Tuesday, December 30, 2014

Keeping Busy...Sort Of....

“The place to improve the world is first in one's own heart and head and hands, and then work outward from there.”

Robert M. Pirsig, Zen and the Art of Motorcycle Maintenance: An Inquiry Into Values

Sometimes the trick is to keep busy.  Well, it’s more than that.  It’s to follow through on the commitments I’ve made, my Purpose, my goals.  There are some benefits to this.  First, it keeps my mind occupied.  My mind can be my friend or it can be my worst Enemy.  It is my Enemy when I just leave it to its own devices.  Imagine leaving a young child alone and saying, “Do whatever you want.”  Chances are that child will cause problems. 
I find my mind works the same way.  If I just let it think what it wants, it will go to the most negative, the most frightening, or the saddest.  I don’t know if this is all of us, most of us, or just me, but my mind at least tends to get in trouble and wander off into bad places.  So, again, like a small child, I have to take King Solomon’s advice and “train it in the way it should go, and when it is old it will not depart from me.”
First, I want to acknowledge that my mind wants to go somewhere negative.  I see the sadness or the fear or the anger.  I’m not ignoring it or telling it to shut up.  Again, using the analogy of the child, that doesn’t work.  But nor will I try to reason with it.  I’m simply going to lead it differently.  I know what my mind is prone to do.  It will get me lost in darkness and despair.  This happens every time.  So I’m going to be a good parent and lead it to a better place.
I think I’ll take it to my house on the beach.
Am I now in an imaginary future that is just as useless as where my mind would rather go?  No.  Because this is more than an imagination – this is a goal.  This is my plan.  No matter what happens in the next few weeks or months, this is what I am working for.  It’s best to be present in this moment, but it’s also good to have a future orientation.  Those ideas do not contradict but complement like a hummingbird and a flower.  Each needs the other.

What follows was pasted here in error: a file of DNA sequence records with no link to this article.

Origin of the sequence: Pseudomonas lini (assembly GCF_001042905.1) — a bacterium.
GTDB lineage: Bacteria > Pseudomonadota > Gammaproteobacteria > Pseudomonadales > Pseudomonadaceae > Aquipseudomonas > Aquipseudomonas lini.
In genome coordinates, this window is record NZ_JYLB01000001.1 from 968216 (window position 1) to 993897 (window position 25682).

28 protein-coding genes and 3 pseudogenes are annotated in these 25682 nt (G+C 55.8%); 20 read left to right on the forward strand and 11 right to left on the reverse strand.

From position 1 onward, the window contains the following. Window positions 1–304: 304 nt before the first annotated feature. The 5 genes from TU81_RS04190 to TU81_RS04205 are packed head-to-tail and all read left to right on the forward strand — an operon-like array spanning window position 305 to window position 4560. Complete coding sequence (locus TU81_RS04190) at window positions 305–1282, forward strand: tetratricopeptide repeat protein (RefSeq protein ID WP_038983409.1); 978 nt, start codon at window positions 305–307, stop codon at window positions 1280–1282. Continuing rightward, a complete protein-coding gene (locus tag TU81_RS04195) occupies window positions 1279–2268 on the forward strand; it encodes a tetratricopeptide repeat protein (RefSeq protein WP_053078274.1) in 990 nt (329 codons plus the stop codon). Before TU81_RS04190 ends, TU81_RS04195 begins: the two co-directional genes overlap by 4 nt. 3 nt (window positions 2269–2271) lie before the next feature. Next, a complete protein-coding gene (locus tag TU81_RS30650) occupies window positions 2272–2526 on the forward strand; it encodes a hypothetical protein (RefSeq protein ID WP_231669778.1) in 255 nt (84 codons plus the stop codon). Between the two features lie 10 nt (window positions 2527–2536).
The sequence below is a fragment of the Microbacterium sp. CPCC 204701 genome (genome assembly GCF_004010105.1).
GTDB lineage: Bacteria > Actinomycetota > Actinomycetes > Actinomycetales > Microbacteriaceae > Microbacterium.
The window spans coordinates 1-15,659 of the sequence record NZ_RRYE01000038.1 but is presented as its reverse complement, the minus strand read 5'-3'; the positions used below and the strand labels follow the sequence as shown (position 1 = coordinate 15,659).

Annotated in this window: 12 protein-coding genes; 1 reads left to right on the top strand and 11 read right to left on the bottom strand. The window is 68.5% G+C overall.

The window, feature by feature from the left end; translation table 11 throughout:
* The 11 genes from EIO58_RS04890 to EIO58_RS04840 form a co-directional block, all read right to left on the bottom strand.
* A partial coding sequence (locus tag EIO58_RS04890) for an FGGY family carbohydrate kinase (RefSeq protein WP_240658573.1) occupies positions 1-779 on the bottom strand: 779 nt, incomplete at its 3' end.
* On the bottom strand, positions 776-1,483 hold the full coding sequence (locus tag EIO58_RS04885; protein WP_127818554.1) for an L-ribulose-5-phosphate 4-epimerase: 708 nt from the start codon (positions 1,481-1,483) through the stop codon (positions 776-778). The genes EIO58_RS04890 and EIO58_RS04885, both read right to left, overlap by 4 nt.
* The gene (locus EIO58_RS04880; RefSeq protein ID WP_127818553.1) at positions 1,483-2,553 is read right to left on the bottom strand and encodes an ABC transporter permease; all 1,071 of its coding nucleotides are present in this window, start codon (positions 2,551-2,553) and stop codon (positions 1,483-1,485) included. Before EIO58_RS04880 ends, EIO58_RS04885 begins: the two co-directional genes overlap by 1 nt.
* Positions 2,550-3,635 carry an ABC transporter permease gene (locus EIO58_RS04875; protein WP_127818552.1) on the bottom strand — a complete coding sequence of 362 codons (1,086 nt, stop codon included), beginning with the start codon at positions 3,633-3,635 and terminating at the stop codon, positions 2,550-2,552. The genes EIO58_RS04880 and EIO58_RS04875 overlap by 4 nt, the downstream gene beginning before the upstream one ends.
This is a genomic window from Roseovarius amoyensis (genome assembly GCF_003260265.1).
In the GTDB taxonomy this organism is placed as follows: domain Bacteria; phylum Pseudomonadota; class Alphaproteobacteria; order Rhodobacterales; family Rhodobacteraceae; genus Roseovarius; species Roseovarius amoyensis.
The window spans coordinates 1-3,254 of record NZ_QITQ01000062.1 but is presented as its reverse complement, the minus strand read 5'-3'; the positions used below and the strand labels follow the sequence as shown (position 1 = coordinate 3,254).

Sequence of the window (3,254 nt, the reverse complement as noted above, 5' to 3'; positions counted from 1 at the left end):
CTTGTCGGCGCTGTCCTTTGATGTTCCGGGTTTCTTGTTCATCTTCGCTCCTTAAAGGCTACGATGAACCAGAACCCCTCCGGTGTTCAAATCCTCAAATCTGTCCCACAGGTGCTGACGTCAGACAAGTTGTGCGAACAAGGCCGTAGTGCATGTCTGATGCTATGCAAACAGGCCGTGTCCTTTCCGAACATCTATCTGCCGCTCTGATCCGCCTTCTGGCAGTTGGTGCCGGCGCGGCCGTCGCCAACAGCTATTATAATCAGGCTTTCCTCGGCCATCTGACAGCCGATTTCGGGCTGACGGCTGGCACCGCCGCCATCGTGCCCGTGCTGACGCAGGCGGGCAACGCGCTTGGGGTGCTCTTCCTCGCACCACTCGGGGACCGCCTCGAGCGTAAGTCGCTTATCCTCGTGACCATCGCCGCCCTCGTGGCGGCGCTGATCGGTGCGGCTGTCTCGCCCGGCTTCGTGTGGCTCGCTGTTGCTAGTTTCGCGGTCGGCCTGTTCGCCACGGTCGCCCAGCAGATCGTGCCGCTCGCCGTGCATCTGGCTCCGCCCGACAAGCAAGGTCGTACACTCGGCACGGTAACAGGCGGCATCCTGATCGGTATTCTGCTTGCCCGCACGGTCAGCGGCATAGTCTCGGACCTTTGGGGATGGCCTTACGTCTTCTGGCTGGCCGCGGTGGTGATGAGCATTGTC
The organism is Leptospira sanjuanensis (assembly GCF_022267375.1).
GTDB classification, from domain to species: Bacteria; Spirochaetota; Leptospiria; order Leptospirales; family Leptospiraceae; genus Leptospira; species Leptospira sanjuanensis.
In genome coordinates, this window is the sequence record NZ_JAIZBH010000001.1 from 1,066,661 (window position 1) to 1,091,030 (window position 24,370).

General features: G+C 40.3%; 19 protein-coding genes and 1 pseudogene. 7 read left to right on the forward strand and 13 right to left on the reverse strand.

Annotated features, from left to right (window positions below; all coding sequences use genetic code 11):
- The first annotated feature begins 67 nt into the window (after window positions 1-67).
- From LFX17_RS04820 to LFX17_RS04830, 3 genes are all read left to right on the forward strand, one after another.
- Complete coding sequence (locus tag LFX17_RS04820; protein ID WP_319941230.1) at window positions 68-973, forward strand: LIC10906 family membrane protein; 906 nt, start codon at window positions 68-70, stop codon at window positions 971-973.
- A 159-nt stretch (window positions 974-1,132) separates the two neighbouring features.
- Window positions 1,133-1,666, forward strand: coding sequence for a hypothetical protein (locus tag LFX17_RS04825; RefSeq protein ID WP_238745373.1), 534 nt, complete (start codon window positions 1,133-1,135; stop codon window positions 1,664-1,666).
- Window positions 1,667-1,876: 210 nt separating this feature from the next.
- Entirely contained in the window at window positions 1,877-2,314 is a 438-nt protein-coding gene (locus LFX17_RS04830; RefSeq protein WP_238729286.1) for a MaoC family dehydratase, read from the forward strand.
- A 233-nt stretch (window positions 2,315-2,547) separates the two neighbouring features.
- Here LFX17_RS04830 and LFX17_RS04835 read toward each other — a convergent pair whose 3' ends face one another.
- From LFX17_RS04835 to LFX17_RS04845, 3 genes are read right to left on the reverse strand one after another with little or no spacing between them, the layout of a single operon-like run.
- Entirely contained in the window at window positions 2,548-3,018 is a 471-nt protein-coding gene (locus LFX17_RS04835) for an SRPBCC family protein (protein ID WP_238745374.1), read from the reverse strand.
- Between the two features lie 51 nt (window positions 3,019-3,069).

When I think of my house on the beach, I begin to think not only of that image, but also of the work I must do to get there.  I don’t mind the work.  This is why I have daily goals.  This is why I work on weekends and nights and during my time off.  This is why I rarely do anything anymore that doesn’t move me at least a little bit forward.  This is why I write.  This is why I study.  This is why I will work no matter what happens –through loneliness, fear, sadness, worry, or any other distracting emotions – I will not stop.  In fact, I will probably increase my output.
Instead of writing three pages by hand, I will write five.
Instead of putting one thing on eBay, I will put ten.
Instead of writing one blog, I will write two.
Instead of reading 50 pages, I will read 60.
Instead of walking two miles today, I will walk…well, probably still two.  It’s cold outside today.
As I said, the point in increasing my output isn’t just to keep busy; it’s to focus my mind on pursuits far worthier than fear.  It’s also to train my mind.  When we train something, a child, a pet, an employee, or ourselves, we are trying to change behavior, by adding a positive one and preventing or eliminating a negative one.  We are, in some way, trying to make a better and more productive world.  When I train my mind, I am not just trying to keep busy.  I am trying to get somewhere.  Specifically, I am trying to get to my house on the beach.  And negative feelings just slow me down.
In writing this blog, I feel better.  I know that today might be a battle for my mind.  Some days are like that.  But I have a battle plan.  My plan is to accept what is, and then change what I can and let go of what I can’t.  Then I will work on my stated goals. 
Already I feel love and peace flowing through me.  I’m not completely there yet, but I’m not where I was when I started writing.    That is a huge step forward.  By taking action, by remembering to Get Started and to Keep Going, I was able to discipline my mind, to have self-mastery, one of the greatest skills one can have.  In disciplining myself, I have actually freed myself.